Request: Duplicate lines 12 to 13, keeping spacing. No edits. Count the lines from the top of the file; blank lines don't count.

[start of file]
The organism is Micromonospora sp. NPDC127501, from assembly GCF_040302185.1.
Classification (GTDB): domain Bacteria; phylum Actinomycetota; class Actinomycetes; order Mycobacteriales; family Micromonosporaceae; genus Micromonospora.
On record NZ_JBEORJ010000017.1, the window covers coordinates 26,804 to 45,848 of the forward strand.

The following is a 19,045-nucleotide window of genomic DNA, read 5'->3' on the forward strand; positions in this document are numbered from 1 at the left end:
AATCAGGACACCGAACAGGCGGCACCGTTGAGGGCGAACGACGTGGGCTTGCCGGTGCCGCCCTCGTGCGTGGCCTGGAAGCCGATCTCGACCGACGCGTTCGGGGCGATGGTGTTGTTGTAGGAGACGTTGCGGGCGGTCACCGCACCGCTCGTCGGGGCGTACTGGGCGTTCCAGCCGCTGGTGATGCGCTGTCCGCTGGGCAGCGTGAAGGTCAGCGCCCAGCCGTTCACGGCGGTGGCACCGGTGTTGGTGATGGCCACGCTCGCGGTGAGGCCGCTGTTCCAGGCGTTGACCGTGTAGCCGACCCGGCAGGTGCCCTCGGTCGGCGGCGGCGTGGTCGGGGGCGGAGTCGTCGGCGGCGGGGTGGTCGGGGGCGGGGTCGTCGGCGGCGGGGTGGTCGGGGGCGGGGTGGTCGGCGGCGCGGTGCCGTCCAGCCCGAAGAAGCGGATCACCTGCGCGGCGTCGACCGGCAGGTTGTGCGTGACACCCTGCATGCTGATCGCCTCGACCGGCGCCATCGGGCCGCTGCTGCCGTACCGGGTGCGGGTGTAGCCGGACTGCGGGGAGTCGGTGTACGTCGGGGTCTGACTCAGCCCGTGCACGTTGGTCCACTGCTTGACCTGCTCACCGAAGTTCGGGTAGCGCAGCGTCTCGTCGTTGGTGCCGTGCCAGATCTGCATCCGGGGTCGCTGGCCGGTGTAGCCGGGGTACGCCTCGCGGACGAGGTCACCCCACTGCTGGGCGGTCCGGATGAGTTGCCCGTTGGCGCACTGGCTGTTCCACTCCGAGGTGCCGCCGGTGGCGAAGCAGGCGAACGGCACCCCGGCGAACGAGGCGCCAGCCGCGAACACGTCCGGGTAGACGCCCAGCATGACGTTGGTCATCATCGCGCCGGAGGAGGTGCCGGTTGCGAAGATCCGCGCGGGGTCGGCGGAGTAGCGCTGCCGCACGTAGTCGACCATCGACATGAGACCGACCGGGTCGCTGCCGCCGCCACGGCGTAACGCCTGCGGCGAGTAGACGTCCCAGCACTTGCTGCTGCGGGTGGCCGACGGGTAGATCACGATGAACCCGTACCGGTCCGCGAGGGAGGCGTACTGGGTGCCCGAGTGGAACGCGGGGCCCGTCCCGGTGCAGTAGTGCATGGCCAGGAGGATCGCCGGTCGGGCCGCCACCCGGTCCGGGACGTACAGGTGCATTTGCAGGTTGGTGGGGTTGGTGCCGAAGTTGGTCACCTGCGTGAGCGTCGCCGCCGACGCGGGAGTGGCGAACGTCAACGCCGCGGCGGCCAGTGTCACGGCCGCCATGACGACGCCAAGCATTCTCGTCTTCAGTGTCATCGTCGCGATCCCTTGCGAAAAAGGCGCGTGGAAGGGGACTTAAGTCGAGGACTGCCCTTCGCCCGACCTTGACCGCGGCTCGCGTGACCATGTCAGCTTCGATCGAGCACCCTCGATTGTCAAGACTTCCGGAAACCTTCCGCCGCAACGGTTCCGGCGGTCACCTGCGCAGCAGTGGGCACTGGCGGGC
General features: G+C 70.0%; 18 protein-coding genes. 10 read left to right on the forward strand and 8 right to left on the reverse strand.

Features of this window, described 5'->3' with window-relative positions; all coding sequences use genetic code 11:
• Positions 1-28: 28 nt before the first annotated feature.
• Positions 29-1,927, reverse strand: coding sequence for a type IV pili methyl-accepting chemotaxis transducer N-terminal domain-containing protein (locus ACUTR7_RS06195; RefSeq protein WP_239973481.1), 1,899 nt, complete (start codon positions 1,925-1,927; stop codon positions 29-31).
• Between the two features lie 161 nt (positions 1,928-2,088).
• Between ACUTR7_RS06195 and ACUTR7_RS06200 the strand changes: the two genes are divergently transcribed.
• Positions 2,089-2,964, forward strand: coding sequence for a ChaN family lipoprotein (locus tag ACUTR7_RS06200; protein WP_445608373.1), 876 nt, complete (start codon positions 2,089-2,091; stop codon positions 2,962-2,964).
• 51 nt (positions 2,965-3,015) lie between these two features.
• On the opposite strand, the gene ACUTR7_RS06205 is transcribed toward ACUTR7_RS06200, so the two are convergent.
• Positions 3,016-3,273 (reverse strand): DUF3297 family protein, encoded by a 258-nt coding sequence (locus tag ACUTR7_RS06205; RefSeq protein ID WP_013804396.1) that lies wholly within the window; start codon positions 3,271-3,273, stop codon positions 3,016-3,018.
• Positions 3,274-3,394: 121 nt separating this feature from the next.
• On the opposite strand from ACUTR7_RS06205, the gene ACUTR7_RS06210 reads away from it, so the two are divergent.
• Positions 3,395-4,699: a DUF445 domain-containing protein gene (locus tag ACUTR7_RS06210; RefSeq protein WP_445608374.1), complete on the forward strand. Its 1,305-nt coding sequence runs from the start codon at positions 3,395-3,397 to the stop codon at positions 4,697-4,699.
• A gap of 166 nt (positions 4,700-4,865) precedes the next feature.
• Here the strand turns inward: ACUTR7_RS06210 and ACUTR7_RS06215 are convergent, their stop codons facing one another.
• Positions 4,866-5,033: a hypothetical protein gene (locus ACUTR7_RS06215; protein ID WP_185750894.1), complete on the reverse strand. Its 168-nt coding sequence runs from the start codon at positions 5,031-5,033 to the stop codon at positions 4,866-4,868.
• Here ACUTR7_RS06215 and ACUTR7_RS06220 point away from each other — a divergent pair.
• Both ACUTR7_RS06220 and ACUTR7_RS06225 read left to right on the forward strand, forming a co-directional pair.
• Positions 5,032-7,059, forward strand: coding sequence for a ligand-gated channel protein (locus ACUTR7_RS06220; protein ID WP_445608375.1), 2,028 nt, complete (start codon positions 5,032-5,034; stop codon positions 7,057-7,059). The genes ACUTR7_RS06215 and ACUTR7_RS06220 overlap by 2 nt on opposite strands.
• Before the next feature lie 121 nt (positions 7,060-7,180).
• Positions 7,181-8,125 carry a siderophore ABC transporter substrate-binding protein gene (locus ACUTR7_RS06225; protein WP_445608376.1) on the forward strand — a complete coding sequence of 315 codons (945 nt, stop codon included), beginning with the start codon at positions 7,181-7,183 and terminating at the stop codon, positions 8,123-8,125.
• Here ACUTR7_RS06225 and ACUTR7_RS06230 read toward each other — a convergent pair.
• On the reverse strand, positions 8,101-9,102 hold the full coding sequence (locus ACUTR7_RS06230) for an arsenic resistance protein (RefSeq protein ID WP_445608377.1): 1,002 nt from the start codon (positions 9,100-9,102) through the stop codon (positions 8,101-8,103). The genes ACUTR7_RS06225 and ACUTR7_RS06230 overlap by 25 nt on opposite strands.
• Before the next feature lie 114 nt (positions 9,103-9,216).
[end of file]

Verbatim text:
• Positions 2,089-2,964, forward strand: coding sequence for a ChaN family lipoprotein (locus tag ACUTR7_RS06200; protein WP_445608373.1), 876 nt, complete (start codon positions 2,089-2,091; stop codon positions 2,962-2,964).
• 51 nt (positions 2,965-3,015) lie between these two features.